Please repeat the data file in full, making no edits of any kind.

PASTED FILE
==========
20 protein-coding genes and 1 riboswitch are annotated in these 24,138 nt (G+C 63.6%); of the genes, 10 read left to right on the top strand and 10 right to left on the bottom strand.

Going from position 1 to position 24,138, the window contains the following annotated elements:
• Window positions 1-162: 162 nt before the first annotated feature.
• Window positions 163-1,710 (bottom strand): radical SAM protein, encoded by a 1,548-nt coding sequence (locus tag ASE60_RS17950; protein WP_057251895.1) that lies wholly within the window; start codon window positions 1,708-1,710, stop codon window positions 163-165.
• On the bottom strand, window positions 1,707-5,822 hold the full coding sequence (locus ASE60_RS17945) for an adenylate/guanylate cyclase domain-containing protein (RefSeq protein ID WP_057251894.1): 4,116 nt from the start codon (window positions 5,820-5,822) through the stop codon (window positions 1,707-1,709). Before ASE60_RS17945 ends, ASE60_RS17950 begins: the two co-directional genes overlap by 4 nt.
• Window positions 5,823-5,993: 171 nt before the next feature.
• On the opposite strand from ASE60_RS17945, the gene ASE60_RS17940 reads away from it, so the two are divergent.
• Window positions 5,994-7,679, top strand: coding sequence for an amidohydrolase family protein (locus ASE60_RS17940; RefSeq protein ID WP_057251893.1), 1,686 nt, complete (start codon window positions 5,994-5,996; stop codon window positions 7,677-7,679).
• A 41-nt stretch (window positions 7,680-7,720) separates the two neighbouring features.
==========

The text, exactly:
20 protein-coding genes and 1 riboswitch are annotated in these 24,138 nt (G+C 63.6%); of the genes, 10 read left to right on the top strand and 10 right to left on the bottom strand.

Going from position 1 to position 24,138, the window contains the following annotated elements:
• Window positions 1-162: 162 nt before the first annotated feature.
• Window positions 163-1,710 (bottom strand): radical SAM protein, encoded by a 1,548-nt coding sequence (locus tag ASE60_RS17950; protein WP_057251895.1) that lies wholly within the window; start codon window positions 1,708-1,710, stop codon window positions 163-165.
• On the bottom strand, window positions 1,707-5,822 hold the full coding sequence (locus ASE60_RS17945) for an adenylate/guanylate cyclase domain-containing protein (RefSeq protein ID WP_057251894.1): 4,116 nt from the start codon (window positions 5,820-5,822) through the stop codon (window positions 1,707-1,709). Before ASE60_RS17945 ends, ASE60_RS17950 begins: the two co-directional genes overlap by 4 nt.
• Window positions 5,823-5,993: 171 nt before the next feature.
• On the opposite strand from ASE60_RS17945, the gene ASE60_RS17940 reads away from it, so the two are divergent.
• Window positions 5,994-7,679, top strand: coding sequence for an amidohydrolase family protein (locus ASE60_RS17940; RefSeq protein ID WP_057251893.1), 1,686 nt, complete (start codon window positions 5,994-5,996; stop codon window positions 7,677-7,679).
• A 41-nt stretch (window positions 7,680-7,720) separates the two neighbouring features.